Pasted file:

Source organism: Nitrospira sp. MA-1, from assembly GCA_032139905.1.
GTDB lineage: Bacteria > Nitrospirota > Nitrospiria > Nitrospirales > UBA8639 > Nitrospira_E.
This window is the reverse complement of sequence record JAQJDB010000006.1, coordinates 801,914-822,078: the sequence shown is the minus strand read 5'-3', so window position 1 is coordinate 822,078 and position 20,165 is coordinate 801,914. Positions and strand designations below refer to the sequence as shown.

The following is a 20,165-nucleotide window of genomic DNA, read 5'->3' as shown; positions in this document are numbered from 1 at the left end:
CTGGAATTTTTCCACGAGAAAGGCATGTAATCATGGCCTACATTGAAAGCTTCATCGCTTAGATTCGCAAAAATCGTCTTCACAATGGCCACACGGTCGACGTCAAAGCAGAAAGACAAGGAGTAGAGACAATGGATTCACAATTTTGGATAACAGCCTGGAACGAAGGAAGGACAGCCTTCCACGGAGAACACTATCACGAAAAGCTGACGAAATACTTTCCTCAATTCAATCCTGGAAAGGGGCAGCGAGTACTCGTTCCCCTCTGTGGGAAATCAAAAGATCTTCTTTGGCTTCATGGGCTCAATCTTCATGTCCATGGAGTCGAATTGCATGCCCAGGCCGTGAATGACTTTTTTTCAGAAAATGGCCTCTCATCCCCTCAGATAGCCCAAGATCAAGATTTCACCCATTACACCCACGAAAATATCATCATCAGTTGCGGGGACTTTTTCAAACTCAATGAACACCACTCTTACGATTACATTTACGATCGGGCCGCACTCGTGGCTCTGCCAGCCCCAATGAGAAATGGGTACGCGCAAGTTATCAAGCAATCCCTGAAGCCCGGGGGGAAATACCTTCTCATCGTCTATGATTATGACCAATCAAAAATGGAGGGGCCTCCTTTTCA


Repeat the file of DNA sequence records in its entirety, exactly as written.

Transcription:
Source organism: Nitrospira sp. MA-1, from assembly GCA_032139905.1.
GTDB lineage: Bacteria > Nitrospirota > Nitrospiria > Nitrospirales > UBA8639 > Nitrospira_E.
This window is the reverse complement of sequence record JAQJDB010000006.1, coordinates 801,914-822,078: the sequence shown is the minus strand read 5'-3', so window position 1 is coordinate 822,078 and position 20,165 is coordinate 801,914. Positions and strand designations below refer to the sequence as shown.

The following is a 20,165-nucleotide window of genomic DNA, read 5'->3' as shown; positions in this document are numbered from 1 at the left end:
CTGGAATTTTTCCACGAGAAAGGCATGTAATCATGGCCTACATTGAAAGCTTCATCGCTTAGATTCGCAAAAATCGTCTTCACAATGGCCACACGGTCGACGTCAAAGCAGAAAGACAAGGAGTAGAGACAATGGATTCACAATTTTGGATAACAGCCTGGAACGAAGGAAGGACAGCCTTCCACGGAGAACACTATCACGAAAAGCTGACGAAATACTTTCCTCAATTCAATCCTGGAAAGGGGCAGCGAGTACTCGTTCCCCTCTGTGGGAAATCAAAAGATCTTCTTTGGCTTCATGGGCTCAATCTTCATGTCCATGGAGTCGAATTGCATGCCCAGGCCGTGAATGACTTTTTTTCAGAAAATGGCCTCTCATCCCCTCAGATAGCCCAAGATCAAGATTTCACCCATTACACCCACGAAAATATCATCATCAGTTGCGGGGACTTTTTCAAACTCAATGAACACCACTCTTACGATTACATTTACGATCGGGCCGCACTCGTGGCTCTGCCAGCCCCAATGAGAAATGGGTACGCGCAAGTTATCAAGCAATCCCTGAAGCCCGGGGGGAAATACCTTCTCATCGTCTATGATTATGACCAATCAAAAATGGAGGGGCCTCCTTTTCA